On Friday (January 17), Agriculture Secretary Sonny Perdue announced a proposed new regulation that would make it easier for school cafeterias to offer a la carte entrees to students and allow more varieties of vegetables to be used to meet nutrition requirements.
According to Perdue, the proposed rule will offer schools more flexibility to serve meals that appeal to student’s preferences, cut administrative burdens and reduce food waste.
“Schools and school districts continue to tell us that there is still too much food waste and that more common-sense flexibility is needed to provide students nutritious and appetizing meals,” Perdue said. “We listened and now we’re getting to work.”
Nutrition advocates, on the other hand, claim the proposal undercuts the nutrition requirements in the Healthy Hunger-Free Kids Act of 2010, which was enacted by the former First Lady.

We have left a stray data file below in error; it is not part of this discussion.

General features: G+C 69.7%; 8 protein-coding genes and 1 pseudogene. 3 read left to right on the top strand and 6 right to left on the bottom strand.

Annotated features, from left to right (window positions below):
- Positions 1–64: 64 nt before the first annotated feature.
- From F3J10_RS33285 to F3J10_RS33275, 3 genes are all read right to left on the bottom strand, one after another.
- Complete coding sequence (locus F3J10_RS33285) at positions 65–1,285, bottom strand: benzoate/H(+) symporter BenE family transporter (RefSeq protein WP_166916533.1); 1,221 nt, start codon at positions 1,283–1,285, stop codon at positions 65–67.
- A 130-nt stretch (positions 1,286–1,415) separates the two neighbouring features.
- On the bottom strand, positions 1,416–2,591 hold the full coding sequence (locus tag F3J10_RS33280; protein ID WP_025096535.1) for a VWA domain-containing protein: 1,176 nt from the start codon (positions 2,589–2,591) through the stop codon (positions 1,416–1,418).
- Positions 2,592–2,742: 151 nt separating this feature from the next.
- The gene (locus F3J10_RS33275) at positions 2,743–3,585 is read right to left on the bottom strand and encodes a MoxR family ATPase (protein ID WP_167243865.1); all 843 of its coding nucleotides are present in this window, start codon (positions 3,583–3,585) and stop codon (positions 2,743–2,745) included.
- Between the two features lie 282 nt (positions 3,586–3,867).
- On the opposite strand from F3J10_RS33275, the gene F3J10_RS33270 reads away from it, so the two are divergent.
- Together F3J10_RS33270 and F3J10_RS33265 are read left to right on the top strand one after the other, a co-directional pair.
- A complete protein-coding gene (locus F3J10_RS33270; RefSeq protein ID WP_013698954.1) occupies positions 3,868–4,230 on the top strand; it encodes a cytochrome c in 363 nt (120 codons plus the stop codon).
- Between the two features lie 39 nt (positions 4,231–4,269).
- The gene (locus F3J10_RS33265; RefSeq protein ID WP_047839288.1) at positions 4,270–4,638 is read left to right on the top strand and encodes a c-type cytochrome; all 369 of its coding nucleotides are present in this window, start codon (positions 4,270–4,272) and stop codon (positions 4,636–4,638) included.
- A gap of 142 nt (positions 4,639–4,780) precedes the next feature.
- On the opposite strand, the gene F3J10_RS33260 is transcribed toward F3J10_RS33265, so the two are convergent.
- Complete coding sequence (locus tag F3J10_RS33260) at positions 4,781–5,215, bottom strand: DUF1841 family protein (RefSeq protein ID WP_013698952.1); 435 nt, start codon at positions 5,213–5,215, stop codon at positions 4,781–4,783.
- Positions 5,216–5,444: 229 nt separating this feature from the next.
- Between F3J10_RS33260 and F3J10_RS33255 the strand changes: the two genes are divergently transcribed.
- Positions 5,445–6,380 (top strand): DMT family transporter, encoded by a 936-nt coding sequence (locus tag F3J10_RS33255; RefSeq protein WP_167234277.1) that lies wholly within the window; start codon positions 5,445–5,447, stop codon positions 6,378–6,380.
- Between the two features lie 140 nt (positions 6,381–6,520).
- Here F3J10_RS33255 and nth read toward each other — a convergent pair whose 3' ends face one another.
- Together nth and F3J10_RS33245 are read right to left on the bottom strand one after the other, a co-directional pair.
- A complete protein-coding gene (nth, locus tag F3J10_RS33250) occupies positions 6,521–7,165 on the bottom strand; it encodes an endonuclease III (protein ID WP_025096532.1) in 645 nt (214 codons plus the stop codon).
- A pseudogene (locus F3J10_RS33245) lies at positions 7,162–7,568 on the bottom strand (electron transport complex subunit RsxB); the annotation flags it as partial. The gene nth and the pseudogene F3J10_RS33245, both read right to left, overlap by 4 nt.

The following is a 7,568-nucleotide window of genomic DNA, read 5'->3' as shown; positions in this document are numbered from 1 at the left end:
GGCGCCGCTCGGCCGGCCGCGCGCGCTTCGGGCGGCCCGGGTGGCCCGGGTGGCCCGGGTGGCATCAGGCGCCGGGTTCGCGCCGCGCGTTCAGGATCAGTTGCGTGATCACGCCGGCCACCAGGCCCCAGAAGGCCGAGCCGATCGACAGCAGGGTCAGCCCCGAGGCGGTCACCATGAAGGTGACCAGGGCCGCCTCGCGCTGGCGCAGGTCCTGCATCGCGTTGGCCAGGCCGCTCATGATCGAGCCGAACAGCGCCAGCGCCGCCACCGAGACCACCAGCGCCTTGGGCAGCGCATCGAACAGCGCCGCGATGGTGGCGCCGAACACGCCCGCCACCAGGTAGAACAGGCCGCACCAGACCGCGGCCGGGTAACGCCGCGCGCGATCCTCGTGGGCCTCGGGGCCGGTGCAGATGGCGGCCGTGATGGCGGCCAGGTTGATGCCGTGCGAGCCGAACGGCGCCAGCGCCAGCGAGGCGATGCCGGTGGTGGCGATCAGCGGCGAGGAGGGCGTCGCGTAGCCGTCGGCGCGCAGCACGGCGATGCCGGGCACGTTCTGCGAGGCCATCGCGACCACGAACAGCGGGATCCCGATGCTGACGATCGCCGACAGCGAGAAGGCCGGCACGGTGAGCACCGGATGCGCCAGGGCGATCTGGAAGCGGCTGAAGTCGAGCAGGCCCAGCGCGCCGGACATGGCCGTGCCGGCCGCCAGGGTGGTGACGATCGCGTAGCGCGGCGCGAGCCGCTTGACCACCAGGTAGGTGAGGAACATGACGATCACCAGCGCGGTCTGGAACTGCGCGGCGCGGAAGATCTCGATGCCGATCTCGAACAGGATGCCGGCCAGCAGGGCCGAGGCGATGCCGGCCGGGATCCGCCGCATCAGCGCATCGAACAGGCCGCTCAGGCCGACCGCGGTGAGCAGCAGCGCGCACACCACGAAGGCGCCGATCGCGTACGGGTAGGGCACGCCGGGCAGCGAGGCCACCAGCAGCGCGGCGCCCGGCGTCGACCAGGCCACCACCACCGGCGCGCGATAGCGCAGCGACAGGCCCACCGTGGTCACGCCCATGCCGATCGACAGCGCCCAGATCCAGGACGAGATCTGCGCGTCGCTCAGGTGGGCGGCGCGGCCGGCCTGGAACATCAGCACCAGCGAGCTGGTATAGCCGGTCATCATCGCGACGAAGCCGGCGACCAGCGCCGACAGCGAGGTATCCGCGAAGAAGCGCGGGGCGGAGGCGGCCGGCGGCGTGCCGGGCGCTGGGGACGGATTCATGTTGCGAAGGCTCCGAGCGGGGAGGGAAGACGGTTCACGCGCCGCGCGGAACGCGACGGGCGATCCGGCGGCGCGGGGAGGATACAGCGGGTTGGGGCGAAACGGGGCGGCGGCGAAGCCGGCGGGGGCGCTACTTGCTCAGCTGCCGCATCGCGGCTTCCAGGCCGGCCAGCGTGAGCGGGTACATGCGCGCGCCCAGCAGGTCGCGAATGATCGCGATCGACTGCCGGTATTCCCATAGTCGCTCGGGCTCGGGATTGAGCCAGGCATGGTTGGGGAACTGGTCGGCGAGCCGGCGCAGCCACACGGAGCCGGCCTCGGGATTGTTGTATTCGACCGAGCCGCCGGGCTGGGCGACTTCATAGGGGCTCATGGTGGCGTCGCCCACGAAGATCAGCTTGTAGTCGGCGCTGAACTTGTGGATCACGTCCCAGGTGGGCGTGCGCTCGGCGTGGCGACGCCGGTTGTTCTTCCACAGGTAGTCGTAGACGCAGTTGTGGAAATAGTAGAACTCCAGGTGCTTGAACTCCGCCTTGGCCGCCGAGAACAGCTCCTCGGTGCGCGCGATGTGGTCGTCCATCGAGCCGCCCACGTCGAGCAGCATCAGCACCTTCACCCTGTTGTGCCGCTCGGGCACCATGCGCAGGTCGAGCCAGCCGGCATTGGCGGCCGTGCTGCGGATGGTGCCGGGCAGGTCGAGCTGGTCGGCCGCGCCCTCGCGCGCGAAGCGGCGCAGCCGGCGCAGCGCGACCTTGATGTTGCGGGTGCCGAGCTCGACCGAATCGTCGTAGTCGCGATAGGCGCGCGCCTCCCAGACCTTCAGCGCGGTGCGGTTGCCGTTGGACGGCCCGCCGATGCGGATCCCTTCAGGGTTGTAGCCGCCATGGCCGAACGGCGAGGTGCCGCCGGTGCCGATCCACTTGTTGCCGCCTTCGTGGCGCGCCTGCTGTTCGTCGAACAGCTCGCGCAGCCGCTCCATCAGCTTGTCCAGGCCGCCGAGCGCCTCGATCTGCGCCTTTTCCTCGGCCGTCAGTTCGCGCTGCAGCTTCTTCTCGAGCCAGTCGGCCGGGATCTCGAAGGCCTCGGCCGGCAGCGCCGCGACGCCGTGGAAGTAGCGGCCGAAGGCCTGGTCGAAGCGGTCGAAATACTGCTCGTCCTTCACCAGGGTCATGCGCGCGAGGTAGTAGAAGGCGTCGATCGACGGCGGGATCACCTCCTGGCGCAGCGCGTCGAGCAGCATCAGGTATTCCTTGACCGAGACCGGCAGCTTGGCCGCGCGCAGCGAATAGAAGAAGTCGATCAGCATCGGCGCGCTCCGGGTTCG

“School kids now could eat pizza, hamburgers, french fries and cookies for lunch every day in place of the healthier, balanced school lunch now offered,” said Colin Schwartz, deputy director of legislative affairs for the Center for Science in the Public Interest, according to Bloomberg.
As it stands, school lunch menus have to meet weekly nutritional standards. Schwartz says the new regulations also reduce weekly requirements for serving orange and red vegetables, such as carrots, tomatoes, or butternut squash, which he said could be replaced with potato products such as french fries.
In December 2018, The Trump Administration acted to roll back requirements the Obama Administration imposed under the Healthy Kids Act to increase whole-grain foods and reduce the sodium in school meals.